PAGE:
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Gesner v. Roberts

Decided: June 28, 1965.

JULE ROBERTS GESNER AND EDWARD ROBERTS, JR., EXECUTORS UNDER THE WILL OF EDWARD ROBERTS, DECEASED, AND INDIVIDUALLY, PLAINTIFFS,
v.
MARIE B. ROBERTS, EXECUTOR UNDER THE WILL OF EDWARD ROBERTS, DECEASED, AND INDIVIDUALLY, DEFENDANT



Matthews, J.s.c.

Matthews

[88 NJSuper Page 279] This matter comes before the court on defendant's motion for judgment on the pleadings.

Edward Roberts died testate on March 21, 1964, a resident of Ridgewood, Bergen County, New Jersey. His last will, dated July 15, 1947, was admitted to probate by the Surrogate of Bergen County and letters testamentary were issued to plaintiffs Jule Roberts Gesner and Edward Roberts, Jr., and to defendant Marie B. Roberts, in accordance with the appointments made under the will. Jule Roberts Gesner and Edward Roberts, Jr., are the daughter and son of decedent by a former marriage.

By article Second of decedent's will he gave his home and the contents thereof and any automobiles he might own at his death to his wife Marie B. Roberts, a small clock to his son Edward Roberts, Jr., and all family portraits to his daughter Jule Roberts Gesner. He then provided by article Third as follows:

"THIRD: I give, devise and bequeath all the rest, residue and remainder of my estate of any nature, whether real, personal or mixed and wherever the same may be located, to my wife, Marie B. Roberts, my son, Edward Roberts, Jr., and my daughter, Jule Roberts Gesner, in equal parts share and share alike. It is my suggestion that in any distribution of the residue my son, Edward Roberts, Jr., if he so wishes, shall be allowed to take as part of his share of the estate sufficient stock of Roberts, Cushman & Company so that he may have control of the same."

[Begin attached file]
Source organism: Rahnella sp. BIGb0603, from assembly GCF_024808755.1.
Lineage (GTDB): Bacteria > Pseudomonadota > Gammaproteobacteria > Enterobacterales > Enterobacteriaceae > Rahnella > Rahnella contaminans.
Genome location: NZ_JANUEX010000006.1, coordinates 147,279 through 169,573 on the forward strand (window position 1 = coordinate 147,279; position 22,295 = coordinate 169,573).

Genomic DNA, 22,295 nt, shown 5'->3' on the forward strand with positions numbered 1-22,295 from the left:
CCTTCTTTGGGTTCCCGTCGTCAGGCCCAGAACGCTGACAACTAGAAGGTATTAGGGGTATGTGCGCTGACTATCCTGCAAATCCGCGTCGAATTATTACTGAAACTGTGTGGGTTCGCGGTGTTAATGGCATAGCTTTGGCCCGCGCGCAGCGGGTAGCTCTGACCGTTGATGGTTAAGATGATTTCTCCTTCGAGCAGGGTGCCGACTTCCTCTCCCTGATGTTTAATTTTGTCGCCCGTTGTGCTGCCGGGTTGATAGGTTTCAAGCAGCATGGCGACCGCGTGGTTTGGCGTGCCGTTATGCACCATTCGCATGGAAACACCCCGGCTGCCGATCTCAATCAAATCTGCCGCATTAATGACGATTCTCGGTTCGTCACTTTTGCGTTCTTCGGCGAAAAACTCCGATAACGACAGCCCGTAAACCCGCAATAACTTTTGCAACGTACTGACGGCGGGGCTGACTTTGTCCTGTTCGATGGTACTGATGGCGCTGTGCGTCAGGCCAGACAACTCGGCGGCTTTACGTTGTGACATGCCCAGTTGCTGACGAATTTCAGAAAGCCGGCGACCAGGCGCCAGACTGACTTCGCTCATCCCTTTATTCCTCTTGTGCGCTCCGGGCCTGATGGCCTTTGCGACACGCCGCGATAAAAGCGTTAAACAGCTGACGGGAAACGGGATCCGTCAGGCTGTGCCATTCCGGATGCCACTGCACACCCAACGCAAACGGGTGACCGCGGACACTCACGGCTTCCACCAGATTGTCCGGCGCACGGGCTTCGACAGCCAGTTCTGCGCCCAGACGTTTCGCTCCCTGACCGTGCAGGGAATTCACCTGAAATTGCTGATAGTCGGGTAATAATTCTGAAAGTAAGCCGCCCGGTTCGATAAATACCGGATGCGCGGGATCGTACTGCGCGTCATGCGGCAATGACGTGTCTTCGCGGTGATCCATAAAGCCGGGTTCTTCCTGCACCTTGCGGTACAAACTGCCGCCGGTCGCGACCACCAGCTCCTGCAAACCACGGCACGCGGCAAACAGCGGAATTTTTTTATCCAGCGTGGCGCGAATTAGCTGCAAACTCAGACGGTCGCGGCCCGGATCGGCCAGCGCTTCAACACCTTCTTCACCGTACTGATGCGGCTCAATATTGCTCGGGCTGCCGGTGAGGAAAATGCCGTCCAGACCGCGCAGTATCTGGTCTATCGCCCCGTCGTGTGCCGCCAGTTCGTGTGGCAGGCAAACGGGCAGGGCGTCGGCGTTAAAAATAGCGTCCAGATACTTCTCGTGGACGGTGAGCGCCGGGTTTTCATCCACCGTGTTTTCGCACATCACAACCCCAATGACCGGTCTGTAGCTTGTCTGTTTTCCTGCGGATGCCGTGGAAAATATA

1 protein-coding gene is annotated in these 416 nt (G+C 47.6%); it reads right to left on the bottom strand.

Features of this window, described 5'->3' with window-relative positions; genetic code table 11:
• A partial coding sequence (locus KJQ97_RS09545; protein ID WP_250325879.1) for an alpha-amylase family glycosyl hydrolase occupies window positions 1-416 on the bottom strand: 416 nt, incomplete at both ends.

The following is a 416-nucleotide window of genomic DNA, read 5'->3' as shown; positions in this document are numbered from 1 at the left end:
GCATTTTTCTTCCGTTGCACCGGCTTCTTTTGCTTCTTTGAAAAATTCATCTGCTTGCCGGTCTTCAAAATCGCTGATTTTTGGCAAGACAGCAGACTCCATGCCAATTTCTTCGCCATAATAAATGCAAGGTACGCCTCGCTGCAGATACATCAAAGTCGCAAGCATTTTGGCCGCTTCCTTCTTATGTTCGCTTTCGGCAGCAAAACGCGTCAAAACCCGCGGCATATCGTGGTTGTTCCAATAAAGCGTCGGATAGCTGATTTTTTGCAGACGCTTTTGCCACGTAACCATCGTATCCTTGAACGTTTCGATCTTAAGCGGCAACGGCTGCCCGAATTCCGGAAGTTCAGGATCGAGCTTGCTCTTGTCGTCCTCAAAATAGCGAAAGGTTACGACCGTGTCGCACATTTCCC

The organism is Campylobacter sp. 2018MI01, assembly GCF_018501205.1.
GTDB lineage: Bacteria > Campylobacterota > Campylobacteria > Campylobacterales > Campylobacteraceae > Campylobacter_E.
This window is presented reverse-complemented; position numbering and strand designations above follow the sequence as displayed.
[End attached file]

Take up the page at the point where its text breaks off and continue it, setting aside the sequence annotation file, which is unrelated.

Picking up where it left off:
Prior to testator's death he had disposed of all his stock of Roberts, Cushman and Company, so that the provision of his will relating to the same had no application.

On the basis of independent legal advice sought by plaintiffs individually on the one hand, and by defendant individually on the other, a dispute has arisen as to whether the federal estate tax imposed by the United States of America falls solely on the residuary shares of the children or whether it falls on the residuary shares of the three residuary beneficiaries. Plaintiffs have taken the position that the surviving spouse's share of the residue must contribute proportionately to the federal estate tax payable. The widow contends that since what passes to her qualifies for the marital deduction

and reduces the taxable estate pro tanto, her share should be free of the federal estate tax burden, notwithstanding that it is a tax upon the estate and not upon the inheritance.

In approaching the problem of construction submitted here, I observe that the paramount obligation of the court is to reach the probable intent of the testator. Morristown Trust Co. v. McCann, 19 N.J. 568 (1955); Fidelity Union Trust Co. v. Robert, 36 N.J. 561 (1962).